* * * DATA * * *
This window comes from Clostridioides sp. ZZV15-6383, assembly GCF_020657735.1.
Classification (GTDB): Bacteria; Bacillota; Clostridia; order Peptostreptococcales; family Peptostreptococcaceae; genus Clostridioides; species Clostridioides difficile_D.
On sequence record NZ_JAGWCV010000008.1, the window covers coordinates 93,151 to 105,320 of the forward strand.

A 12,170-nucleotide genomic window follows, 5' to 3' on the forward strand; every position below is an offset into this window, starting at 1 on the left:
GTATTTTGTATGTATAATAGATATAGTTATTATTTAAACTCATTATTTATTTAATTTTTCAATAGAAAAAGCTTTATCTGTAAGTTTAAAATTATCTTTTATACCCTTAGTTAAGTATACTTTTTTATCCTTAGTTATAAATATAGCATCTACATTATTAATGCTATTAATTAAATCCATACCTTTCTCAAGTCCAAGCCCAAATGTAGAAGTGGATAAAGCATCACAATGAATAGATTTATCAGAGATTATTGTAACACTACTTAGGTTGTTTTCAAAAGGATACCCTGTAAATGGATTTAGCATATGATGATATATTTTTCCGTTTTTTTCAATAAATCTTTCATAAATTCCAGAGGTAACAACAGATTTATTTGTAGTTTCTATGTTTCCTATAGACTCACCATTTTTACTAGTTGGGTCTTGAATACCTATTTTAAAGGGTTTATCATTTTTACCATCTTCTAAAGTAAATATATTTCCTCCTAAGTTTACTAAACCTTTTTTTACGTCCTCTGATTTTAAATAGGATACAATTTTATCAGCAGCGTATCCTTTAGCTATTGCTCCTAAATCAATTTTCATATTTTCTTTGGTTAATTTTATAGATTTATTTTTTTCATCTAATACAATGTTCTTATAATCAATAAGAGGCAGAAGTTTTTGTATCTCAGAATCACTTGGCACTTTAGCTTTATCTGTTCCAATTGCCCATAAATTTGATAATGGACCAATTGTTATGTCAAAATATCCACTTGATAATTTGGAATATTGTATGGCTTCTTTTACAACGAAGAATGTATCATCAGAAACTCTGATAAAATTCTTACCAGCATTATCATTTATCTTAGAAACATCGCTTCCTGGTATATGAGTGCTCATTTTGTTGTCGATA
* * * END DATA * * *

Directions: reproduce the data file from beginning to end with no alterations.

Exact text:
This window comes from Clostridioides sp. ZZV15-6383, assembly GCF_020657735.1.
Classification (GTDB): Bacteria; Bacillota; Clostridia; order Peptostreptococcales; family Peptostreptococcaceae; genus Clostridioides; species Clostridioides difficile_D.
On sequence record NZ_JAGWCV010000008.1, the window covers coordinates 93,151 to 105,320 of the forward strand.

A 12,170-nucleotide genomic window follows, 5' to 3' on the forward strand; every position below is an offset into this window, starting at 1 on the left:
GTATTTTGTATGTATAATAGATATAGTTATTATTTAAACTCATTATTTATTTAATTTTTCAATAGAAAAAGCTTTATCTGTAAGTTTAAAATTATCTTTTATACCCTTAGTTAAGTATACTTTTTTATCCTTAGTTATAAATATAGCATCTACATTATTAATGCTATTAATTAAATCCATACCTTTCTCAAGTCCAAGCCCAAATGTAGAAGTGGATAAAGCATCACAATGAATAGATTTATCAGAGATTATTGTAACACTACTTAGGTTGTTTTCAAAAGGATACCCTGTAAATGGATTTAGCATATGATGATATATTTTTCCGTTTTTTTCAATAAATCTTTCATAAATTCCAGAGGTAACAACAGATTTATTTGTAGTTTCTATGTTTCCTATAGACTCACCATTTTTACTAGTTGGGTCTTGAATACCTATTTTAAAGGGTTTATCATTTTTACCATCTTCTAAAGTAAATATATTTCCTCCTAAGTTTACTAAACCTTTTTTTACGTCCTCTGATTTTAAATAGGATACAATTTTATCAGCAGCGTATCCTTTAGCTATTGCTCCTAAATCAATTTTCATATTTTCTTTGGTTAATTTTATAGATTTATTTTTTTCATCTAATACAATGTTCTTATAATCAATAAGAGGCAGAAGTTTTTGTATCTCAGAATCACTTGGCACTTTAGCTTTATCTGTTCCAATTGCCCATAAATTTGATAATGGACCAATTGTTATGTCAAAATATCCACTTGATAATTTGGAATATTGTATGGCTTCTTTTACAACGAAGAATGTATCATCAGAAACTCTGATAAAATTCTTACCAGCATTATCATTTATCTTAGAAACATCGCTTCCTGGTATATGAGTGCTCATTTTGTTGTCGATA